## 1. Introduction

[2] The ionosphere affects Earth-space communication systems, especially during extreme space weather events. Radio wave propagation is modified in a number of ways by the effects of the integrated electron density along the ionospheric ray path between the satellite and the receiver, the so-called total electron content (TEC). In consequence, TEC is a key parameter in the description of the impact of the ionized atmosphere on the propagation of radio signals, understanding of which is crucial for the operation of many applications, including navigation satellite systems like GPS, Global Navigation Satellite System (GLONASS), and the future Galileo system. TEC can be measured by a number of essentially standard techniques, including Faraday rotation, group delay, and dispersive carrier phase. In general, these techniques measure the electron content along a slant signal path between a satellite and the ground, from which the equivalent vertical TEC is found by simple geometric conversion. However, *Huang and Reinisch* [2001] proposed a new technique to estimate the total electron content of the ionosphere using ground-based ionosondes. While the proposed method had the advantage of giving a direct measurement of the vertical TEC, it must be noted that, in reality, the ionograms only contain direct information about the vertical electron density profile of the bottomside ionosphere up to the peak of the *F*_{2} layer, and normally, some two thirds of the electrons comprising the TEC are in the topside.

[3] In the method, the profile above the peak was approximated by an α Chapman function with constant scale height (*H*_{T}), derived from the bottomside profile shape at the *F*_{2} peak. The ionosonde total electron content (ITEC) was then calculated from the height integral over the entire profile according to the equation

where

with

The upper limit of the integration (*h*_{max}) was chosen to be 1000 km in the original study, a height retained for the estimation of the ITEC parameter provided by Digisonde software. The formulation of the Chapman function outlined above depends on only three parameters, the peak density (*N*_{m}*F*_{2}), the peak height (*h*_{m}*F*_{2}), and the scale height (*H*_{T}). The solar zenith angle dependence is contained in *N*_{m}*F*_{2}, which is estimated from the ionogram, while the peak height can be obtained from the true height inversion of the ionogram. It is assumed that the bottomside electron density profile (*N*_{B}) also gives an indication of the profile shape above *h*_{m}*F*_{2}. Once *N*_{B}(*h*) is calculated from the measured *h*′(*f*) trace in the ionogram, the shape of the profile at the *F*_{2} peak is used to derive an estimate of the topside scale height (*H*_{T}). Scale height can be introduced by describing the bottomside profile by an α Chapman layer with variable scale height *H*(*h*) [*Rishbeth and Garriot*, 1969]:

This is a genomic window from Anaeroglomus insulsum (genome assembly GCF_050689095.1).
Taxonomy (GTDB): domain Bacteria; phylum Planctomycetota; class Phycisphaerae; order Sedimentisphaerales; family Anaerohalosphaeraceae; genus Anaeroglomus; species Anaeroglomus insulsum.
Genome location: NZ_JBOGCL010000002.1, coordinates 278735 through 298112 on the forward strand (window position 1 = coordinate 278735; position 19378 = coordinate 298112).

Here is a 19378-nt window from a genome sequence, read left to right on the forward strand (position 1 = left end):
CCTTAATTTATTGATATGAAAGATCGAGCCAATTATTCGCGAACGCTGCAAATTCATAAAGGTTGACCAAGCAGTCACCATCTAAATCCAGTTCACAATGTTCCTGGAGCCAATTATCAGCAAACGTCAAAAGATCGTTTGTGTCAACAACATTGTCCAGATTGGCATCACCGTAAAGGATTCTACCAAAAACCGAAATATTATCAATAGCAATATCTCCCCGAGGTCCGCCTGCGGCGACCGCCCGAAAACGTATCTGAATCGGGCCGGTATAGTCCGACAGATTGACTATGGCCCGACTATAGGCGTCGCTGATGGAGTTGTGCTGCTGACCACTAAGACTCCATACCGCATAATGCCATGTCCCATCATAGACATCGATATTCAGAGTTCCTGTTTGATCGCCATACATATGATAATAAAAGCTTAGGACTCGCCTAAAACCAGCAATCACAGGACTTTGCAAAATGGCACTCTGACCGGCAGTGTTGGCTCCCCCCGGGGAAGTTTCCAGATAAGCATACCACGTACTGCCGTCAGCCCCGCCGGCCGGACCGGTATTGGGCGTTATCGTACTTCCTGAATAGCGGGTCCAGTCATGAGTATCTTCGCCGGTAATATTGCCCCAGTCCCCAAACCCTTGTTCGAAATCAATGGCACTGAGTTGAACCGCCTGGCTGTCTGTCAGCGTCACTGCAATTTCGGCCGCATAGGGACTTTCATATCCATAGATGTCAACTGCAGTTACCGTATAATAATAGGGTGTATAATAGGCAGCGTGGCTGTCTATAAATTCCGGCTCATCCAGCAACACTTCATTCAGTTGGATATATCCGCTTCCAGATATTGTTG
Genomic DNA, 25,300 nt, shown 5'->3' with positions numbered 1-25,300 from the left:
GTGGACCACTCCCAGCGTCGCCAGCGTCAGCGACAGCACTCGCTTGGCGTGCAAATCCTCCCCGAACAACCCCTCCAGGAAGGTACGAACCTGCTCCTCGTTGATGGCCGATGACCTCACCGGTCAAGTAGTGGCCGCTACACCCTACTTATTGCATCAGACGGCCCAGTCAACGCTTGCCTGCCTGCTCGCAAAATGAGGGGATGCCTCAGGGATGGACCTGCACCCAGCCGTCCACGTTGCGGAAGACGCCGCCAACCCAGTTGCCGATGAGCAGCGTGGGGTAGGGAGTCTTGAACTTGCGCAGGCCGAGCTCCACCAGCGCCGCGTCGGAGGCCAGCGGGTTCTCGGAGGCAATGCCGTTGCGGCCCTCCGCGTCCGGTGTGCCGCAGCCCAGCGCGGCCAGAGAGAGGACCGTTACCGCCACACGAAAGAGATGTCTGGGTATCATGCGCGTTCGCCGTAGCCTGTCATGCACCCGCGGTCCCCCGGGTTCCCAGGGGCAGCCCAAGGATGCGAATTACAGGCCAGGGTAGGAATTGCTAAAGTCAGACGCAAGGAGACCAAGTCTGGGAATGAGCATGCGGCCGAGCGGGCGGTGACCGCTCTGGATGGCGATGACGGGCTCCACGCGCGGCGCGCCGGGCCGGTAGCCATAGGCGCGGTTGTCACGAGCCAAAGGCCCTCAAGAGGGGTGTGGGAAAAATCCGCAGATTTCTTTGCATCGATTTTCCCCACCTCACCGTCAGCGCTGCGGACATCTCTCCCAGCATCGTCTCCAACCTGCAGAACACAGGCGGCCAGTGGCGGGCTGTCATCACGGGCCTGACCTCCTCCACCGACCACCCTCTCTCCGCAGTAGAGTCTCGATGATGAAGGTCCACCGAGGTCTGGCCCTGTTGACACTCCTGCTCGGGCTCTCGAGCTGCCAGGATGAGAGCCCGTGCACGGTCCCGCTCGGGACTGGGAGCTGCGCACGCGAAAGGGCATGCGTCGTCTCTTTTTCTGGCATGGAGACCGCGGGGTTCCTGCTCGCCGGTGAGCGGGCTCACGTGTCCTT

where

Here *H*_{m} is the scale height at the *F*_{2} peak, that is, *H*_{m} = *H*(*h*_{m}*F*_{2}). The ITEC method assumes that the determination of *H*_{m} from equation (3) will be a reasonable estimate for the scale height of the topside profile in equation (2), that is, *H*_{T} = *H*_{m}.

[4] Several attempts have been made to try to validate ITEC, essentially on the basis of case studies. These have compared ITEC estimates with TEC values derived from incoherent scatter radar and satellite observations, the latter involving Faraday rotation at middle latitudes, TOPEX at the equator, and use of GPS. They showed that ITEC is generally within about 10% of the satellite TEC [*Huang and Reinisch*, 2001; *Reinisch and Huang*, 2001; *Reinisch et al.*, 2001; *Belehaki and Tsagouri*, 2002]. Recently, a systematic comparison between ITEC and GPS-derived TEC values, estimated for the same geographic location using 12 consecutive months of measurements, found that the ITEC parameter can provide a qualitatively representation of the ionospheric electron content up to 1000 km [*Belehaki et al.*, 2003]. Indeed, it was suggested that the residual differences between GPSTEC and ITEC may provide information about the plasmaspheric contribution to the former, as deduced from the diurnal and seasonal behavior and the variation during geomagnetic storms.

[5] As a next stage, before ITEC can be considered as an operational parameter, the current study involves a statistical investigation of the relationship between ITEC and the vertical total electron content, both calculated from the same set of electron density profiles that had been obtained from incoherent scatter radar (ISR) observations. For this purpose, the electron density profile has been reconstructed using the bottomside profile from the ISR observations and a topside profile extrapolated according to the *Huang and Reinisch* [2001] method. A statistical comparison between the reconstructed and the observed ISR profiles should provide conclusive evidence on the validity of the ITEC parameter as an alternative method of measuring the total electron content from ionosonde observations.